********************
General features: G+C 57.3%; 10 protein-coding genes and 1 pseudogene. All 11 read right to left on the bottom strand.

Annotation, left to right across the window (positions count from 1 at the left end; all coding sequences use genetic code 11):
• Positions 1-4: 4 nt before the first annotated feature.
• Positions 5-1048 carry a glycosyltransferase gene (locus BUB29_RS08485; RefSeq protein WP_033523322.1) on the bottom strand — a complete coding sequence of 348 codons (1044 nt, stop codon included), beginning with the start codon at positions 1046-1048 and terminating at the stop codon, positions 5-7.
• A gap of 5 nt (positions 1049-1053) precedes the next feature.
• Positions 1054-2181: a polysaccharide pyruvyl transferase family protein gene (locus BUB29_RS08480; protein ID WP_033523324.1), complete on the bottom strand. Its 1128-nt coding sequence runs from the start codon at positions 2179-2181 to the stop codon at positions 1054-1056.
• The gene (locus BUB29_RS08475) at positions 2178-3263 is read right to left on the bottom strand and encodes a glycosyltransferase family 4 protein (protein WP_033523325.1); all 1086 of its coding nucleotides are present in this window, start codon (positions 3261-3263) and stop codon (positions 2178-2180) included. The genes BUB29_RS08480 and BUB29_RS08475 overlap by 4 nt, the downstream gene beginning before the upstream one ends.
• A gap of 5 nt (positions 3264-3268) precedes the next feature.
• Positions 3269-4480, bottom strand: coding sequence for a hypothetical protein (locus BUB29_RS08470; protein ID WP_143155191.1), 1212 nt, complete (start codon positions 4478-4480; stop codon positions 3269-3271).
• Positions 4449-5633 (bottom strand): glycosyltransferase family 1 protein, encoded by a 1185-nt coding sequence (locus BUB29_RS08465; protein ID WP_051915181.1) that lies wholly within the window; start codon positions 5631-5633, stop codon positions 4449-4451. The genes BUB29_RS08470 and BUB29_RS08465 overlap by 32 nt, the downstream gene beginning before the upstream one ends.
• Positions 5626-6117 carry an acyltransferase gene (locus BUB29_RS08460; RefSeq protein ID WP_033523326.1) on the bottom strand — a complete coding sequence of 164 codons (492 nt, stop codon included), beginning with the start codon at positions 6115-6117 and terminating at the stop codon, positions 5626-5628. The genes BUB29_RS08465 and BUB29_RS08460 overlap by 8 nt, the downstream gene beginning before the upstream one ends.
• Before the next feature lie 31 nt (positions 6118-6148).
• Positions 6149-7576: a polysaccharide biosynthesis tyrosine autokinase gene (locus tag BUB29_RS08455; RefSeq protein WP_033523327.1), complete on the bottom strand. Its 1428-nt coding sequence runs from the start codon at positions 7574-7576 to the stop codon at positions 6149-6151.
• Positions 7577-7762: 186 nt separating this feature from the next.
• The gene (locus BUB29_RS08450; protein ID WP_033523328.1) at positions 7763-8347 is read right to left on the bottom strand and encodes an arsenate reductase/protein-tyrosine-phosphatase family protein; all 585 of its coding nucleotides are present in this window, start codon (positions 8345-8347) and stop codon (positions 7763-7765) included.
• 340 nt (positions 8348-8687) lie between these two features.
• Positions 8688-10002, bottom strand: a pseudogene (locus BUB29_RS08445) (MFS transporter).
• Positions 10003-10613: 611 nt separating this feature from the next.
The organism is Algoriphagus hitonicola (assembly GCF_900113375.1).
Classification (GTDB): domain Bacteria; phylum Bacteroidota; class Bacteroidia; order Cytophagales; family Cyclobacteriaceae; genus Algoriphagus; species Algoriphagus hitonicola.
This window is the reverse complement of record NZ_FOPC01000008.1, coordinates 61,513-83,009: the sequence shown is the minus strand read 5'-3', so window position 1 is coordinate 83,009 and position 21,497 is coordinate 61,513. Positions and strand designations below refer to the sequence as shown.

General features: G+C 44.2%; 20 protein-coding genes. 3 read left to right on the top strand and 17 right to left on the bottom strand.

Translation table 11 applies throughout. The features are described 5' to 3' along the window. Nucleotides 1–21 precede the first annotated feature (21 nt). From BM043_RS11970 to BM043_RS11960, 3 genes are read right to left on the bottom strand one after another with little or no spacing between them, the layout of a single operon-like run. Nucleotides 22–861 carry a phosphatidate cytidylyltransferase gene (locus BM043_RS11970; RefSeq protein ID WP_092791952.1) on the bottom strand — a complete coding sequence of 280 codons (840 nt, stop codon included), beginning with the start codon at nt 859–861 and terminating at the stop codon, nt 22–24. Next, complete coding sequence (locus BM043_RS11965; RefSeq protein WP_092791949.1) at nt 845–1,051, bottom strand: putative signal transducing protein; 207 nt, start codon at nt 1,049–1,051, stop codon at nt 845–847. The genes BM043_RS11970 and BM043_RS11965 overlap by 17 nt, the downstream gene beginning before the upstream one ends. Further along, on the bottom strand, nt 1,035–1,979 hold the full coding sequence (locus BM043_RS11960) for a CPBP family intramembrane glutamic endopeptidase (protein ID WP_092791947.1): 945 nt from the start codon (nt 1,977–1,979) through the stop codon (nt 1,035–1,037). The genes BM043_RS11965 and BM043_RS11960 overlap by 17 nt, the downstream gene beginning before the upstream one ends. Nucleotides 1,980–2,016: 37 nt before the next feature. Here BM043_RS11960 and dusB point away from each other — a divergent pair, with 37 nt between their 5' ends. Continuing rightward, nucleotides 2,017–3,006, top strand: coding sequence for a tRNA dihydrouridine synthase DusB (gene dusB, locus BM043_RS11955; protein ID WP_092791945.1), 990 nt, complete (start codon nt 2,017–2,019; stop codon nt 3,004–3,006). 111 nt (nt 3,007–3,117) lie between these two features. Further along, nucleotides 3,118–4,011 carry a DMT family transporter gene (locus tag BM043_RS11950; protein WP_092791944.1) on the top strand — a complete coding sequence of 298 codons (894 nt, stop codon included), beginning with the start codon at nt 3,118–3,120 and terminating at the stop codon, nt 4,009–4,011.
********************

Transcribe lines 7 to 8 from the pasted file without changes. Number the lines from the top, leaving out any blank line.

• The gene (locus BUB29_RS08475) at positions 2178-3263 is read right to left on the bottom strand and encodes a glycosyltransferase family 4 protein (protein WP_033523325.1); all 1086 of its coding nucleotides are present in this window, start codon (positions 3261-3263) and stop codon (positions 2178-2180) included. The genes BUB29_RS08480 and BUB29_RS08475 overlap by 4 nt, the downstream gene beginning before the upstream one ends.
• A gap of 5 nt (positions 3264-3268) precedes the next feature.